Innocent Kurira, Sports Reporter
THE proposed mini-league tournament to mark the return of football has suffered a stillbirth after Zifa announced that the game can only resume in March and teams are expected to start training in January.
Zifa had previously said it was preparing for a bio-bubble mini-league tournament, but nothing concrete came out of those plans and Wednesday’s announcement virtually scrapped the idea of the tournament.
Zifa had intended to use the mini-league tournament to help prepare locally-based players for the Chan, which kicks off in Cameroon next month, but the recently chosen Warriors’ squad will have to depend on some other forms of preparation to the players to a certain level of match fitness.
According to timelines, the two-week mini-league should be starting, with all players and officials in a secure environment cut off from the outside world right up to the end.
Zifa was going to bear the costs for testing and accommodation by providing the Covid-19 equipment that include thermometers, masks and hand sanitisers.
However, on Wednesday Zifa wrote to its affiliates inquiring if they are ready to start training in January.
“Following government’s approval for football to return after the Covid-19 break, the (Zifa) executive committee would like to know if you are prepared to start training on the 4th of January 2021. The proposed date for commencement of league programmes is the first week of March in 2021.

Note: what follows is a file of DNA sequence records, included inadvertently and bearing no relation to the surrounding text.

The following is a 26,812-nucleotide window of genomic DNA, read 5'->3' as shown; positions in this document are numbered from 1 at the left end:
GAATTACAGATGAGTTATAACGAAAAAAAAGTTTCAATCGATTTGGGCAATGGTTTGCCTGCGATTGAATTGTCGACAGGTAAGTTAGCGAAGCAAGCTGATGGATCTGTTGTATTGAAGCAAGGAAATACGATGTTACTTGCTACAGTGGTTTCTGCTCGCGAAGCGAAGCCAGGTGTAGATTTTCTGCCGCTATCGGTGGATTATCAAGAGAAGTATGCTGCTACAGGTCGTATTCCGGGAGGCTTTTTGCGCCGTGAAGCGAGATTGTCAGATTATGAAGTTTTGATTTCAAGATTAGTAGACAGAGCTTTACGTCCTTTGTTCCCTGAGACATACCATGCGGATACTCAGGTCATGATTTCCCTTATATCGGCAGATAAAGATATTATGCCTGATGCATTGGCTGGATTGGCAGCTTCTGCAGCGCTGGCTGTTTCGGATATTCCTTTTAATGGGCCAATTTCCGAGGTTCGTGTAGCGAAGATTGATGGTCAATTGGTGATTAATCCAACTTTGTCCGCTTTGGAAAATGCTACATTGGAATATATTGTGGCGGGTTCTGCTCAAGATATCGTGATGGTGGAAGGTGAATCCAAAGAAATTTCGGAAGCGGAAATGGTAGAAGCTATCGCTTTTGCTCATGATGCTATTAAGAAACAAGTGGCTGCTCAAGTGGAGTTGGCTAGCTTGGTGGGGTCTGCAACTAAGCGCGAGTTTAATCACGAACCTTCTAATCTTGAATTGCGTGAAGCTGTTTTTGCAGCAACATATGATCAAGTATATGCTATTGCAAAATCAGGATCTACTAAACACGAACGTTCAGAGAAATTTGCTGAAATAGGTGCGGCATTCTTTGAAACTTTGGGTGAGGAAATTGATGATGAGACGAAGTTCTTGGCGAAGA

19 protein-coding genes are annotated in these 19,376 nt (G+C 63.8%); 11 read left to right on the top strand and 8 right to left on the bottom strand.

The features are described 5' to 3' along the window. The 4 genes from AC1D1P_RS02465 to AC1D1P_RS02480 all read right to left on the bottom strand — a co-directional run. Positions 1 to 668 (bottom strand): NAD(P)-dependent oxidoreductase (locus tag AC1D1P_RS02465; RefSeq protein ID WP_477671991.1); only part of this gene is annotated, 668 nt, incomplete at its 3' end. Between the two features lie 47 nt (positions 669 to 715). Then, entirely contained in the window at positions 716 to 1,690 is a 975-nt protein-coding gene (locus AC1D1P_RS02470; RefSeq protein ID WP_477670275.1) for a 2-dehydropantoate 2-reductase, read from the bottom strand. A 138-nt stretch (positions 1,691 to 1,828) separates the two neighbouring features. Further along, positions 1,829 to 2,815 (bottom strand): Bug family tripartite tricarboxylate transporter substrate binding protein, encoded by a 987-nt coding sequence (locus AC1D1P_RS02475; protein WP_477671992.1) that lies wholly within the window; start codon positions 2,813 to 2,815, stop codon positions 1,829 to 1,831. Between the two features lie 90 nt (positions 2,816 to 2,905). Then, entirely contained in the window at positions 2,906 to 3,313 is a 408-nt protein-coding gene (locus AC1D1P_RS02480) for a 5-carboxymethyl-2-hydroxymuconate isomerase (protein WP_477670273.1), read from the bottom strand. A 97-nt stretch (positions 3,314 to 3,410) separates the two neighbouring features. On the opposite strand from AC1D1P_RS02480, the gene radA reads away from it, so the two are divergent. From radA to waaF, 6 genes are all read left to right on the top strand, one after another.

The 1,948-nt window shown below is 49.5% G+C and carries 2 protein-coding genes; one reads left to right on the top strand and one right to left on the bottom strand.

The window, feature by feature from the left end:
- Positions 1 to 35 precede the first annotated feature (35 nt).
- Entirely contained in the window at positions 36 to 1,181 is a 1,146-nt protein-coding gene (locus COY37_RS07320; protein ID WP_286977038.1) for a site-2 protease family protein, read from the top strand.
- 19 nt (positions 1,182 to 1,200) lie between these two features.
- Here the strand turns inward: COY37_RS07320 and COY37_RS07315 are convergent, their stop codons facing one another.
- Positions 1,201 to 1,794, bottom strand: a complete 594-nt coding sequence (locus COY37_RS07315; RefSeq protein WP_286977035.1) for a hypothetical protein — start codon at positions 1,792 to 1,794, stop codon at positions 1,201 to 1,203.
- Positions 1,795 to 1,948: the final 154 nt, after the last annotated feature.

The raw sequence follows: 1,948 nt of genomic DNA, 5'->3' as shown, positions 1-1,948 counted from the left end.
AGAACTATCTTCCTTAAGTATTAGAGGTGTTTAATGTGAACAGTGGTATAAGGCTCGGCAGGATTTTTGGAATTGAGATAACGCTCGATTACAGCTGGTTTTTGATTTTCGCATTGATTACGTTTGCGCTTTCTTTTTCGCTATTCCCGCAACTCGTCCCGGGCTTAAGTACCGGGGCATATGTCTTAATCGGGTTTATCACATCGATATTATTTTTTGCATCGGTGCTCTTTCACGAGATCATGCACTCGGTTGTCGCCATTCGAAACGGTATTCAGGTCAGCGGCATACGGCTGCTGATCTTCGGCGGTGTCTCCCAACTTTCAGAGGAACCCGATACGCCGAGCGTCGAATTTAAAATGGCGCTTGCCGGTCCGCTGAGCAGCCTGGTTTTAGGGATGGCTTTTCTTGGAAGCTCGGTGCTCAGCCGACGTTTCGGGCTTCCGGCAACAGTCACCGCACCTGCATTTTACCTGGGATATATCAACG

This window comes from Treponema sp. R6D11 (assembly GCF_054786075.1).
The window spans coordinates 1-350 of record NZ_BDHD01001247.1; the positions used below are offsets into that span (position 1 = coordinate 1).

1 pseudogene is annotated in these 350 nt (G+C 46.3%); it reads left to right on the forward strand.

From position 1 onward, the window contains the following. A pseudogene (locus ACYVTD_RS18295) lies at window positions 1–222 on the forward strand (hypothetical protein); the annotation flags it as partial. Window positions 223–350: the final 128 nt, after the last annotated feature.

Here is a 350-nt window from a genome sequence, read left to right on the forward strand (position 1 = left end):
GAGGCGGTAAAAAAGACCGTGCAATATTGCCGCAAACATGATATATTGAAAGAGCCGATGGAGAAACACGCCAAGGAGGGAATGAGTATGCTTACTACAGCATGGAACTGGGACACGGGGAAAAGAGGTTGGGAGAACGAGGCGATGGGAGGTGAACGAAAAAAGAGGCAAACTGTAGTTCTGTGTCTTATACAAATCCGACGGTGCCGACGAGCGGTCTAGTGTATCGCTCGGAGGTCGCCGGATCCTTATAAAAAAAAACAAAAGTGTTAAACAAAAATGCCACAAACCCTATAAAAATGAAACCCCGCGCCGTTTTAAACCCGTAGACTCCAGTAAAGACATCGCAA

“Please bear in mind that the resumption of all football activities is preceded by mandatory Covid-19 testing of all stakeholders, with only Covid-free individuals being allowed to participate, while those found positive should self-isolate,” read a memo from Zifa to all affiliates.
“Football post-Covid-19 brings about new realities for football institutions which you should all brace for. The likelihood of playing in empty stadiums is very high considering that large gatherings are still prohibited.
“Zifa will honour its promise to pay for initial tests for all players as well as paying referees’ fees for the forthcoming season. It is everyone’s responsibility to religiously adhere to standard procedures of operating recommended by the Government, Caf and Fifa.
The only way to convince the Government to gradually allow supporters into the stadiums is by ensuring that football remains Covid free.”
Whether or not the new dates will stand is all dependent on Zifa’s relations with football stakeholders such as the Premier Soccer League and Sports and Recreation Commission.
The domestic football governing body chiefs are currently at war with PSL chief executive officer Kennedy Ndebele over a litany of charges.
Zifa is also squabbling with the SRC after the country’s supreme sports body suspended the association’s chief executive officer Joseph Mamutse for alleged misdemeanours.
The association retaliated by taking SRC to the Administrative Court over Mamutse’s suspension, arguing that its intervention is unwarranted.
So, while Zifa might have good intentions in pushing for resumption of the local league in March, the prevailing environment is very toxic.
All hands need to be on deck for a successful safe resumption of the local leagues.
The PSL was unavailable for comment.